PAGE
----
Yes, Marketers Should Play Politics

Election Day is tomorrow.

Historically, midterm elections have a much smaller voter turnout. Only about 40% of those eligible to vote actually go to the polls during the midterm elections. But that doesn’t make this Election Day any less important than presidential elections. This year’s midterms will determine who’ll be filling all 435 seats in the House and the 36 Senate seats up for grabs. And of course, there will be numerous state and local elections. All will set the political tone for the next president of the United States; and I feel, if they haven’t already, marketers should get in on the conversation.

This time of year is an opportune time for brand marketers to win the vote of shoppers. Political campaigns and social issues can be effective conduits for marketers to channel consumers’ attention to a company’s stance on hot-button issues—and in turn on company products. Hard to reach demos, such as the estimated 86 million millennials in the U.S., can possibly be galvanized by marketers’ willingness to at least acknowledge current events; and perhaps they can give those who are disenchanted by politics and social issues a reason to add their voices to the dialogue. Roughly about 45 million millennials are eligible to vote, and experts predict that number will double by 2020, when they say millennials will make up the single largest chunk of the electorate at 40%. Political pundits say millennials are up for grabs this political season; in fact, recent polls show the group of young voters relatively split when it comes to the political party that will control Congress next year.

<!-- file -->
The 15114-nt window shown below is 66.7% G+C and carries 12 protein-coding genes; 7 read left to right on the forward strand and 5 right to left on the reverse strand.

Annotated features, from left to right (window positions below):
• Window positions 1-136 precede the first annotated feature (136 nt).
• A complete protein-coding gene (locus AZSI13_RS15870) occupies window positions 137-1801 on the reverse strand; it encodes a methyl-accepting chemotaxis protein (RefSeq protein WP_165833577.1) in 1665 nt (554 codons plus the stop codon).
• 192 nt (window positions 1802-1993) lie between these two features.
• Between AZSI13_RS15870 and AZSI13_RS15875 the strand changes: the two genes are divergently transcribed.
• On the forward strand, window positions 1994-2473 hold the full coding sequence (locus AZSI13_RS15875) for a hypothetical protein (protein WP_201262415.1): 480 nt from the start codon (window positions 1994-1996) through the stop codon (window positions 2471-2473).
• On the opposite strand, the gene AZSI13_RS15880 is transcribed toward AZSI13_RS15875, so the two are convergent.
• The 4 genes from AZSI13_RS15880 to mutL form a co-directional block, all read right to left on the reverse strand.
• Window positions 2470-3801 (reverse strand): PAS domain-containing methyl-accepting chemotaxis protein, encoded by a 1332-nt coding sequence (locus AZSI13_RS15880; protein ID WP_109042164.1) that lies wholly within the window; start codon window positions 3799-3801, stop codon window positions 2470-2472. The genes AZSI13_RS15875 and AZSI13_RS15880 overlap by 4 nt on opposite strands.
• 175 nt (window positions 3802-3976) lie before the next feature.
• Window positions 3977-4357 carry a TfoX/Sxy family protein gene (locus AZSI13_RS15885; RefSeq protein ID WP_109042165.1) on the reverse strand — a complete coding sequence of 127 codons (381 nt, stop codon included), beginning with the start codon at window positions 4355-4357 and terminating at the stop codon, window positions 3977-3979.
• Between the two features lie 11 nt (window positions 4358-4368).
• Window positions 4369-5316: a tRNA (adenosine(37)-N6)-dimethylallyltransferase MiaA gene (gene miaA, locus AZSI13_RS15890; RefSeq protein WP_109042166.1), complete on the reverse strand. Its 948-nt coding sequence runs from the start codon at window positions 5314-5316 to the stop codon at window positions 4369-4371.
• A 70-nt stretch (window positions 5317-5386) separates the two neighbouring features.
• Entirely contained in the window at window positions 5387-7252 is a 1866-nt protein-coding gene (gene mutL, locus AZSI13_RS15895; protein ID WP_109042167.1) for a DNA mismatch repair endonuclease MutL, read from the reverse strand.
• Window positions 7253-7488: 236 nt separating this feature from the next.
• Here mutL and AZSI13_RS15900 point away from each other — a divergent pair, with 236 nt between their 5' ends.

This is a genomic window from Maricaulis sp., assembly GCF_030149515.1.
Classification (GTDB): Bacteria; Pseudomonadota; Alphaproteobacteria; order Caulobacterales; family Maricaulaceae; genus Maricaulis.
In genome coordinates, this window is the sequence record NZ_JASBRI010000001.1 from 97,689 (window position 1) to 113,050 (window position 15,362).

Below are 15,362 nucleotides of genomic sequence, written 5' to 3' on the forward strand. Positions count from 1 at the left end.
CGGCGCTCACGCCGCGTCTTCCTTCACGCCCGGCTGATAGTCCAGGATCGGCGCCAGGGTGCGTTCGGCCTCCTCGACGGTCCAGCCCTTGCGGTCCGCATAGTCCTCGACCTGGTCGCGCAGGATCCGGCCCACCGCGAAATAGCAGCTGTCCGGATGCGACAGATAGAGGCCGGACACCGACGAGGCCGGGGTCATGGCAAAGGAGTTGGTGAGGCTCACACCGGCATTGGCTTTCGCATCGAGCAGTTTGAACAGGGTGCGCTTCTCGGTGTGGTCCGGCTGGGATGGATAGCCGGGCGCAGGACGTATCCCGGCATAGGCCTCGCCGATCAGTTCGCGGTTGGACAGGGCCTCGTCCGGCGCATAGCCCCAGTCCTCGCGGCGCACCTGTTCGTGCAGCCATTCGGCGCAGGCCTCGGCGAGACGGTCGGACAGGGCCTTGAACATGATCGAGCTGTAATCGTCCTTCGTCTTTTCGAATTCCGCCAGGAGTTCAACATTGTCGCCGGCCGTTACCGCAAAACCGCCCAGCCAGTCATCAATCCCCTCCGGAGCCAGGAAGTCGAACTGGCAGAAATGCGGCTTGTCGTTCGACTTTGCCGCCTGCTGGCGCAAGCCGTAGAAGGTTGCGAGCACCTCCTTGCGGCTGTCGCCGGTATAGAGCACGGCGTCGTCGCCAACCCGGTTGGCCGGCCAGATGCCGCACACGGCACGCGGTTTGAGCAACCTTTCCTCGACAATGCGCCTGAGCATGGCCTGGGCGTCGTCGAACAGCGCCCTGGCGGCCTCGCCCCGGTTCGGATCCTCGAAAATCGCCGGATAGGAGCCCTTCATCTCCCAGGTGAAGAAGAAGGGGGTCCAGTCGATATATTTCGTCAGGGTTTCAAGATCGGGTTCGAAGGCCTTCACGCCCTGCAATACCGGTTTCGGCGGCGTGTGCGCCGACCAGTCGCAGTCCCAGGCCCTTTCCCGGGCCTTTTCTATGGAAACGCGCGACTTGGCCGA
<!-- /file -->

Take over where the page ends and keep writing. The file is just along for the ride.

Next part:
Millennials are also up for grabs for marketers. The reasons for that, to me, are pretty clear. Nowadays many customers, especially millennials, expect brands to have a conscience, take a clear stance on an issue, or at least be aware. It’s those companies that tap into the current social and political topics that can create die-hard brand advocates who feel not just a connection to products and services but are also tied to a brand’s distinct point of view.

So here’s the question: How can marketers jump into the political and social scenes?

The answer: pretty much through any channel of choice. Social is a great way to share election-themed content. Emails are the perfect way to remind shoppers that a brand is in tune with the goings-on. Direct mail, display ads, and mobile are effective channels that allow a brand to bet on storytelling as a way to engage shoppers. How? By distributing brand-created stories, and of course, narratives of current and potential customers. Exceptional communication garners votes and wins elections; and for marketers it can attract new customers, boost a company’s image, and ultimately increase sales.

Election Day is an opportunity for brands to make real—and potentially profitable—connections with shoppers. Learning to connect with consumers through major events like Election Day, or even current news stories, enables marketers to create campaigns that convince consumers to buy products both over the short and long term. Ultimately, consumers will reach back and vote for your products on social media, through word of mouth, and of course with their dollars.

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